Cutting Flowers

If you've planted peony plants as part of your cut flower garden, you'll want to know how soon you can put those blooms in a vase. Peonies make fantastic cut flowers. They change size and shape and color over their days in a vase, and many varieties can perfume a whole room. So of course you're eager to get your hands on them.

Peony plants take some time to establish themselves, and it's best to take a restrained approach at first. Here's a calendar for those first years:

Year One: Don't cut any flowers. In fact, remove all buds but possibly one, as discussed in Removing Flower Buds. Your plant may not even attempt to bloom this year, saving you the heartache.

Year Two: Again, don't cut any flowers. You can be less strict about removing buds, but still, leave the plant to itself. Any flowers that bloom this year stay on the plant. Remove the spent flowers as soon as they fade. Leave all the leaves.

Year Three: If your plant is doing well, sending up many shoots and filling out, you may cut a few stems. The key is to leave as many leaves as possible, so that the plant can store energy for next year's blooms. 

Year Four and beyond: This year, if your plant is happy, it's likely to bloom much more vigorously than it has before. Now you can cut more of the flowers than you did last year, always remembering to leave lots and lots of leaves.

There are rules of thumb out there about cutting peonies, such as never cut more than 1/3 of the blooms, or leave 10%. But I find that the shape of peony plant varieties, well, varies, and a rule of thumb is difficult to apply to all of them. Some varieties hold their flowers far above their leaves on long stems. Some varieties require cutting deep into the plant to get stem length. The only rule that works consistently is to leave as many leaves as you can.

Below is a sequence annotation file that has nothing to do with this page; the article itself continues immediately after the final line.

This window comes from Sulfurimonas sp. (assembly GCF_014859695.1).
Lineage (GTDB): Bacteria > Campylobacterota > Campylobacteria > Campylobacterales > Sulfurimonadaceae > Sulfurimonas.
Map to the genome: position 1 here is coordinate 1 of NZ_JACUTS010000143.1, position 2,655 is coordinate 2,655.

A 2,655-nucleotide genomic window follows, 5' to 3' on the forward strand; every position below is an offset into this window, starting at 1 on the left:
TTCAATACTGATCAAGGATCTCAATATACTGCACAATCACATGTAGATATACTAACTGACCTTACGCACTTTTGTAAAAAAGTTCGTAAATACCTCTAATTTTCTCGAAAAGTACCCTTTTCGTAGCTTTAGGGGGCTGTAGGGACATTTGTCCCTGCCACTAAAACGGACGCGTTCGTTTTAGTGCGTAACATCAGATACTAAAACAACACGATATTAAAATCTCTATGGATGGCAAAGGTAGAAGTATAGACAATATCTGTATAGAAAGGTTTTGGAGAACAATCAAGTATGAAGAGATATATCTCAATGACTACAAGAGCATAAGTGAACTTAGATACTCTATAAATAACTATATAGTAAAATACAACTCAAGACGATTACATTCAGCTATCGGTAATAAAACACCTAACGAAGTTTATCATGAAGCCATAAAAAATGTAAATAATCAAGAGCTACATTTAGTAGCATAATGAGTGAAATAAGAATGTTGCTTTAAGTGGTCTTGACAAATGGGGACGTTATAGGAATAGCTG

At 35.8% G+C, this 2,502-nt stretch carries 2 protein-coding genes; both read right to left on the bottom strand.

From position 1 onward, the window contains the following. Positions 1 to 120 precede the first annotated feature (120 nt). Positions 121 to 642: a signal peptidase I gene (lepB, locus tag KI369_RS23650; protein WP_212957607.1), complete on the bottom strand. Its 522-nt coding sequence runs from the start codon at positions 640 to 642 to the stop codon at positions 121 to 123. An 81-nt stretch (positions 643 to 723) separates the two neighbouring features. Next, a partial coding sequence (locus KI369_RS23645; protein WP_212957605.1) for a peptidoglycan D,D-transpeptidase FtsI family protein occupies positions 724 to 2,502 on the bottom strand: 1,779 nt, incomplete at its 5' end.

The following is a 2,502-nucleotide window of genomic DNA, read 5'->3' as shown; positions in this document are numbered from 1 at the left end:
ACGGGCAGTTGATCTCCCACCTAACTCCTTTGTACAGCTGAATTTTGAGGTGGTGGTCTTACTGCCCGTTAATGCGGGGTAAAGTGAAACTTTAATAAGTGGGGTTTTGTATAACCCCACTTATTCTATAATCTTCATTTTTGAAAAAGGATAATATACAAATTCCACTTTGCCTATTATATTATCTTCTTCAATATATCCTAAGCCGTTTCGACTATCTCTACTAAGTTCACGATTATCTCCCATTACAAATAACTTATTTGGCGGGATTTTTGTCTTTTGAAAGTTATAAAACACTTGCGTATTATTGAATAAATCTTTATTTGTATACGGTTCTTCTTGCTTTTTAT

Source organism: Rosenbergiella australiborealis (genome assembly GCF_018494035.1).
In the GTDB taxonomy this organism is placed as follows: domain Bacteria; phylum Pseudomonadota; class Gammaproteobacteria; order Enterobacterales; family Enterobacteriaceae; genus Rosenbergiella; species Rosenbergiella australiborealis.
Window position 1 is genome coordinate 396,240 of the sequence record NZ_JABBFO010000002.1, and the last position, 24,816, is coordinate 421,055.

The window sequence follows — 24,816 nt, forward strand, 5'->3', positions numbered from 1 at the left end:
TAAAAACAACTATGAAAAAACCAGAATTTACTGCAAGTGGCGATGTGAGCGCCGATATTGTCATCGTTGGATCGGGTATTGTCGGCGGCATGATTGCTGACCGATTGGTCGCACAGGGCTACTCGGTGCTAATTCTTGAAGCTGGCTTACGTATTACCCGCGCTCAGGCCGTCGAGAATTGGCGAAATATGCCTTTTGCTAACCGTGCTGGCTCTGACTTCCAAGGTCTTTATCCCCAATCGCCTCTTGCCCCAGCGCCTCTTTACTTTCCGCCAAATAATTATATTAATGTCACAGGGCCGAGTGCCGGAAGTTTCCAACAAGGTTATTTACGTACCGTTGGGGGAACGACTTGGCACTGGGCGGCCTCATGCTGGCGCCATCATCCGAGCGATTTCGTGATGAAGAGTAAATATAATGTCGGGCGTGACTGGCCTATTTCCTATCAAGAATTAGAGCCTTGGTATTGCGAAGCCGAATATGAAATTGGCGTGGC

What's the best way to cut flowers from my peony plant?

Clean, sharp clippers or scissors are always best. Take only as much stem length as you need. Strip the leaves from any part of the stem that will be beneath the water in your vase. Care for your cut flowers as shown in Cut Peony Care.

What if I need to save my flowers for later?

Your daughter decided to get married, she wants to use your peonies in her bouquet, but the date is weeks after the blooms will have faded? If you're willing to dedicate refrigerator space, you can keep peonies fresh for up to a couple of months. The longer you store cut peonies the shorter their vase life becomes. For an event, though, a shower or a wedding, one day is enough.

To store your cut peonies for later, bunch them together in groups of up to six or so. Wrap them in newspaper or several layers of tissue paper, then in several layers of plastic wrap. Store more than you'll need, as you may lose some, and store in small bundles to minimize damage in case it does occur.

When you take your flowers out, they're likely to look awful. Make no judgement on them until you've cut the stems and placed them in water for half a day or so. Dry stored peonies have astonishing resurrection capabilities.

Although it takes time and patience to establish peonies as members of your spring cutting garden, once you've made it through the first few years you can look forward to an abundance of blooms. Until then, may I suggest you find a local cut peony grower to help fill your vase?

Cutting Flowers from Peonies. A pile of pink and white cut peonies lies on mulch.